Not only is our economy increasingly reliant on technology, but economists have noted we are now experiencing a “fourth industrial revolution” that encompasses artificial intelligence, robotics, quantum computing, and advanced telecommunications.

But don’t worry. Pennsylvania’s elected leaders don’t think college is all that important. The nice ethane cracker plant they’ve invested in has plenty of jobs that don’t require college educations.

The Inquirer recently reported on the state’s dismal record of support for higher education, tracking a decline in enrollment at public colleges and universities — including 14 state-owned schools — that has its roots, not surprisingly, in an ongoing decline in funding for higher education.

As of last year, that support was half of what it was back in 2000, when funding peaked at $9,443 per student. In 2018, funding was $4,552 per student, placing Pennsylvania among the bottom of states for percentage of tax revenues allocated to higher education. We are, indeed, the Rust Belt of education.

Lack of state support drives up tuition costs, and those higher tuitions drive students to out-of-state schools — where they often relocate after graduation, creating a brain drain for the state. More critically, higher tuitions also drive up student debt for those who do study here. According to the Institute for College Access & Success, Pennsylvania is second only to Connecticut in student debt. Pennsylvania students carry an average amount of over $37,000 in debt.

That’s bad news for students who start their working lives burdened by crushing debt, but also bad for their communities: that’s a lot of purchasing power being sucked out of local economies.

This is not a new situation; funding has not been robust for a long time, though former Gov. Tom Corbett made it even worse with devastating cuts to higher education.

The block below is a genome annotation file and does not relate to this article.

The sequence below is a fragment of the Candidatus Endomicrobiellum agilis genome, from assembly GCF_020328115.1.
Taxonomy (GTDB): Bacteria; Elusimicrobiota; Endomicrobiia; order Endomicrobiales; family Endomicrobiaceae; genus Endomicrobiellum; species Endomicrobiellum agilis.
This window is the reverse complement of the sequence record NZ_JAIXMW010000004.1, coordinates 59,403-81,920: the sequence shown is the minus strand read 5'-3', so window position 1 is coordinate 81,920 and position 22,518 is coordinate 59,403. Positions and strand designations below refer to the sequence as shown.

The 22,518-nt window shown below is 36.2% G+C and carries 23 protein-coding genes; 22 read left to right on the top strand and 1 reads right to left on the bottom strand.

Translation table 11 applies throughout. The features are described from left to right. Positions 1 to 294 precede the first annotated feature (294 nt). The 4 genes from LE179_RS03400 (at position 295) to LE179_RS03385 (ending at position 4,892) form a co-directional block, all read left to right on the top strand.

The higher education problem is not just one of funding but a structural one, too: Pennsylvania’s higher education system is fragmented, so many schools fight for money individually rather than as a consolidated force.

State Sen. Pat Browne is chairing a higher education funding committee to investigate the possibilities. Experts say creating a larger plan for what the state wants to accomplish from its higher education is a priority. Many fear that the state’s solution will instead include closing institutions — which could also have a devastating impact on the communities where they are located.

Leaders need to see there is a connection between the funding shortfall and Pennsylvania’s rather dismal job growth and sluggish economic performance. The two are inextricably linked. Corporations consider college attainment rates among factors when choosing locations for start-ups or expansions. That signals an opportunity for the corporate community to put pressure on leaders to make this a priority.

(Meanwhile, Gov. Tom Wolf holds an advanced degree, which should make him a natural champion for the cause.)

The state found $1.65 billion in tax credits to invest in the Shell cracker plant. To be fair, many jobs there require college degrees. But as an investment strategy, it’s backward: create a large pool of educated people and we won’t need to give grants and tax credits to entice companies to locate here.

Editor’s Note: This editorial was upddated to correct an initial reference to a methane cracker plant. The Shell plant is an ethane plant.